GDP Growth Rate Declines to 5.3% in 2nd Quarter
TNI Bureau: The Indian economy has registered its gross domestic product (GDP) growth by 5.3 per cent in the July-September period of the current financial year (2012-13) due to poor performance of manufacturing and agriculture sectors. The GDP had increased by 6.7 per cent in the same period of last fiscal. It had grown by 5.5 per cent in the first quarter (April-June) of 2012-13.
According to the Central Statistical Organisation reports, the manufacturing sector grew marginally by 0.8 per cent in the second quarter, against 2.9 per cent growth in the same period of 2011-12, Farm sector output expanded just 1.2 per cent in the July-September period this fiscal against 3.1 per cent in the same period last year.
Mining and quarrying sector, however, showed some improvement and recorded a growth of 1.9 per cent during the quarter against a contraction of 5.4 per cent in the second quarter of 2011-12.
The economic growth in the first six months of this fiscal (April-September) is 5.4 per cent, lower than 7.3 per cent growth clocked in the year-ago period.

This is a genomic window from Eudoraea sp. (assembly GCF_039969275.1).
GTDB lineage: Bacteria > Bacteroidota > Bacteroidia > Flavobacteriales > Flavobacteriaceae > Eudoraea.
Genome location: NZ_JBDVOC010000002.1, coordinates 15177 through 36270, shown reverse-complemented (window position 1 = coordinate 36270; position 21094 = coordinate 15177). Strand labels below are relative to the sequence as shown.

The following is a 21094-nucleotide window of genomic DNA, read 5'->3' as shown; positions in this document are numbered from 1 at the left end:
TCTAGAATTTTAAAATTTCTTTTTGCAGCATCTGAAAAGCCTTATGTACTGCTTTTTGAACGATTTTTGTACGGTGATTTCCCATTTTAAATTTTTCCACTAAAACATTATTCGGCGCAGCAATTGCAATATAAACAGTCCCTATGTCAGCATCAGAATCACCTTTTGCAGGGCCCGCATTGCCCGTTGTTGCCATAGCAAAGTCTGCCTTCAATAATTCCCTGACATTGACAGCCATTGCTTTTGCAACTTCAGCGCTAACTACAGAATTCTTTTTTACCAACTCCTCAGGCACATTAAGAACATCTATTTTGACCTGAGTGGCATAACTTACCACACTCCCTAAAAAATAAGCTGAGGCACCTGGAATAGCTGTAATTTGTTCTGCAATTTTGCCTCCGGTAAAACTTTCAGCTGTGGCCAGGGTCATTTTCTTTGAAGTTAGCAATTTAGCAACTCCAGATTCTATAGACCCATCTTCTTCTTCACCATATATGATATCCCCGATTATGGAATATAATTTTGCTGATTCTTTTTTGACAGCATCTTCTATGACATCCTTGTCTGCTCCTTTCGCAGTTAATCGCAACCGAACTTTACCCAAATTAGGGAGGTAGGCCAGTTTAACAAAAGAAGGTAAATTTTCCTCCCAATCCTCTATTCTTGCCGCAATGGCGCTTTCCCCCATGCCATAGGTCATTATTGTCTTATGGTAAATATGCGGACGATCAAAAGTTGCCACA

In the July-September quarter, trade, hotels, transport and communications segment also witnessed lower pace of growth at 5.5 per cent compared to 9.5 per cent expansion in the same quarter in year ago.
The growth rate of electricity, gas and water supply also dipped to 3.4 per cent in the second quarter, from 9.8 per cent witnessed in the same quarter of 2011-12.
The construction sector expanded 6.7 per cent Q2 of 2012-13 against 6.3 per cent in the year-ago period.
Growth rate of the services sector, including insurance and real estate, stood at 9.4 per cent in the second quarter, against 9.9 per cent recorded in same quarter last fiscal.
For country like India, a growth rate below 6 percent for the third quarter in a row will definitely weaken the aspiration to get the double-digit growth and face challenges to provide jobs for its burgeoning population.
Nevertheless, analysts say India needs to take more steps quickly, including speeding up approval for infrastructure projects, overhauling the tax system and reducing its swollen deficit to revive capital investment.
In fine, Indian economy, which is considered as Asia’s third largest economy, is still growing faster than many other major economies, but it has slowed from 6.5 percent in the 2011/12 fiscal year and 8.4 percent in the previous two fiscal years.